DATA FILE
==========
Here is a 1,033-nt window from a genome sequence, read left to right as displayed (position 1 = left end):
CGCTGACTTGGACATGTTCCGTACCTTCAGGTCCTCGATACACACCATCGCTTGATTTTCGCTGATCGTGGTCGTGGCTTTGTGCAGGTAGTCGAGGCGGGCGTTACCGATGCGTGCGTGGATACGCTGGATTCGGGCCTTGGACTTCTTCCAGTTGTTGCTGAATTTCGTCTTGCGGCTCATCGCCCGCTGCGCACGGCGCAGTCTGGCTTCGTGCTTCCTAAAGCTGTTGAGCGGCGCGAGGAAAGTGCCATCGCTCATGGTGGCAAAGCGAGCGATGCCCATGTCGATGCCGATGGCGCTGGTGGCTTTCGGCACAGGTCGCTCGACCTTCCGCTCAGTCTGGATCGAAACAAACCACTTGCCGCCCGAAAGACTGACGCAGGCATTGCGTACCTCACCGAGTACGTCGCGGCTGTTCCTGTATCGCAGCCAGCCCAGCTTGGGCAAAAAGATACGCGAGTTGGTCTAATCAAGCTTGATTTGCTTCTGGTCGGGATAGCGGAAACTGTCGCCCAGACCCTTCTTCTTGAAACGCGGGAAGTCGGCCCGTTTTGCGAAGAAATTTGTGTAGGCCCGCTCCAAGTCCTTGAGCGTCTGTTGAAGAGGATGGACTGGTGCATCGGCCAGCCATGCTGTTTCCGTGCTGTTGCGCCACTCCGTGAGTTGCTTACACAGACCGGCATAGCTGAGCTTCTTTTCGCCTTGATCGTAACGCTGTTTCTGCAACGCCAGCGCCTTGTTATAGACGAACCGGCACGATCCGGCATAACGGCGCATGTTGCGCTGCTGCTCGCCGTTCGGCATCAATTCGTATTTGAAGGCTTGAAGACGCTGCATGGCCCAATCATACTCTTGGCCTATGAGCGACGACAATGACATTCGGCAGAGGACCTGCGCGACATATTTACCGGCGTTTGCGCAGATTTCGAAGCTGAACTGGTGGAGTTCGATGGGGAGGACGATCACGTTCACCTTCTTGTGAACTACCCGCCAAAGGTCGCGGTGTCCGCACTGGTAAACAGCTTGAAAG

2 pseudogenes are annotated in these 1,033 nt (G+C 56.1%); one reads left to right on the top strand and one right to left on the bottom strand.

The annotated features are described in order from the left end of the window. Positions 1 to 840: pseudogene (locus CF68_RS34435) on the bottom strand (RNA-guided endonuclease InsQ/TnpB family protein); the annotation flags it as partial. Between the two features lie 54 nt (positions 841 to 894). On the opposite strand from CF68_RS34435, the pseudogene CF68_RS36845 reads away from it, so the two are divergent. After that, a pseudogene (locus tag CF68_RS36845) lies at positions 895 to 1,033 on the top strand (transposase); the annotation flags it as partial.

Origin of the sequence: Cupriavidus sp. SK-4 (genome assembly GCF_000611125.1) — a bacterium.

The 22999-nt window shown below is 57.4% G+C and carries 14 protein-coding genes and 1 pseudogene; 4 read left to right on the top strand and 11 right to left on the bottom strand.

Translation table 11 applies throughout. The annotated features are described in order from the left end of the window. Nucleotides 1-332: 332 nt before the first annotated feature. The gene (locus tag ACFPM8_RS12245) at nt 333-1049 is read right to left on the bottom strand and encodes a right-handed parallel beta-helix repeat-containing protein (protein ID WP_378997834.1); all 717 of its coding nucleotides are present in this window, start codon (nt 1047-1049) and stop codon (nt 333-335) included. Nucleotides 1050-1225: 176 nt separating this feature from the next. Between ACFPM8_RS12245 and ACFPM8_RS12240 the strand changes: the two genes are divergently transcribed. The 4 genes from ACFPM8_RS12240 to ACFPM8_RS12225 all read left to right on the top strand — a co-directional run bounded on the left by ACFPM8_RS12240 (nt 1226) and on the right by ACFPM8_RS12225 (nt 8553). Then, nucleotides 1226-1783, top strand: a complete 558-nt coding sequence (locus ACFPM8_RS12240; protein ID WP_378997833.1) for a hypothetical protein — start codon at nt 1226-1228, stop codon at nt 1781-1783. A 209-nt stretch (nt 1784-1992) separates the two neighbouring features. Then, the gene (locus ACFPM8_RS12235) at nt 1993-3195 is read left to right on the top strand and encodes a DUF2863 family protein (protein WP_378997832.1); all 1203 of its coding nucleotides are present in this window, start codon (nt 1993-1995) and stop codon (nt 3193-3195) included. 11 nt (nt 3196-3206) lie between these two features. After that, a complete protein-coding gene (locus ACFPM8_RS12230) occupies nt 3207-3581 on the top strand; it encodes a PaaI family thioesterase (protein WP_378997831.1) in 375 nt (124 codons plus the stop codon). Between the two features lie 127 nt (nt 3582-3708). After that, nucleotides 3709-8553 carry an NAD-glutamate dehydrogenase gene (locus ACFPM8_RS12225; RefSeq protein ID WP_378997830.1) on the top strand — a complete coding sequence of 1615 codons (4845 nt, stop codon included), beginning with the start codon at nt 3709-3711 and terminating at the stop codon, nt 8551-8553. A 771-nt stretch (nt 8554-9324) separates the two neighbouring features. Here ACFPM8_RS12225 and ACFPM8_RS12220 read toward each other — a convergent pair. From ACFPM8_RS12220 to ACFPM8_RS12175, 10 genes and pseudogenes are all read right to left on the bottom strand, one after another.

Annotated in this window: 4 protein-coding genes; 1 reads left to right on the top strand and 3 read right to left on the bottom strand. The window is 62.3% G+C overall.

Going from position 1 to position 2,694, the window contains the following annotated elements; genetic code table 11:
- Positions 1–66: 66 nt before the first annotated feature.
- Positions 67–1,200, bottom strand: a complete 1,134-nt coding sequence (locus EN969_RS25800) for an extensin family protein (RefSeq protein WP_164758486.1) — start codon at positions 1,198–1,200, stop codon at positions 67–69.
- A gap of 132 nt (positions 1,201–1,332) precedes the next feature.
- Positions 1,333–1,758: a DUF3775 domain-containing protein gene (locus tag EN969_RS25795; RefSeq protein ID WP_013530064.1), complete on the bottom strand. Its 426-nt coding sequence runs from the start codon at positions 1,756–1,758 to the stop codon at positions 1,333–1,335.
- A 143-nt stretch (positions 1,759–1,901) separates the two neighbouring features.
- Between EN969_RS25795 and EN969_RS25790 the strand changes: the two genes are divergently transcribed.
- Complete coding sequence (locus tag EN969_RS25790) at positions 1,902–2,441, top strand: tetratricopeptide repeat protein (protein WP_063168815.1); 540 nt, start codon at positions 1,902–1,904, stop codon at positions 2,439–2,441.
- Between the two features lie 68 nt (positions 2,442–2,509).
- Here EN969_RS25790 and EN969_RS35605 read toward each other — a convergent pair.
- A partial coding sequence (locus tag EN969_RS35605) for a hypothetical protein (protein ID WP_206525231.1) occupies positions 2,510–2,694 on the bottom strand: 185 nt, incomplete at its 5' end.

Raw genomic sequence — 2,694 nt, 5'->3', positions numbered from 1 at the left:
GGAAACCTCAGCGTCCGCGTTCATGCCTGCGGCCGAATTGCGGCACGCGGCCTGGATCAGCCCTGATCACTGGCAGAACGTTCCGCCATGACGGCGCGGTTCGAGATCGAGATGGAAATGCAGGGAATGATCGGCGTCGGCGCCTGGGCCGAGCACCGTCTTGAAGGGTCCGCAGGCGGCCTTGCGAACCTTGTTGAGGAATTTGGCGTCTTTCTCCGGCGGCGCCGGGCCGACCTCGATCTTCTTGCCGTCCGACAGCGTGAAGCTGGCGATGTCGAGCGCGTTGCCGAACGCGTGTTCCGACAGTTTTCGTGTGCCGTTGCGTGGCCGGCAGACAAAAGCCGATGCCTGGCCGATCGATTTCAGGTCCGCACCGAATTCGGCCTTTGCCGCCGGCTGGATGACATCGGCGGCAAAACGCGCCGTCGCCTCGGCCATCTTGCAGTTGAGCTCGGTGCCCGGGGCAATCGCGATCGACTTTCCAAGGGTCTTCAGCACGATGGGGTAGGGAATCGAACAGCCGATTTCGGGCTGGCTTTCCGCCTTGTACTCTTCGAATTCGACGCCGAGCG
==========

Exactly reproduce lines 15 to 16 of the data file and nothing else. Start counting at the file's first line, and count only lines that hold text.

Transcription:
- Between EN969_RS25795 and EN969_RS25790 the strand changes: the two genes are divergently transcribed.
- Complete coding sequence (locus tag EN969_RS25790) at positions 1,902–2,441, top strand: tetratricopeptide repeat protein (protein WP_063168815.1); 540 nt, start codon at positions 1,902–1,904, stop codon at positions 2,439–2,441.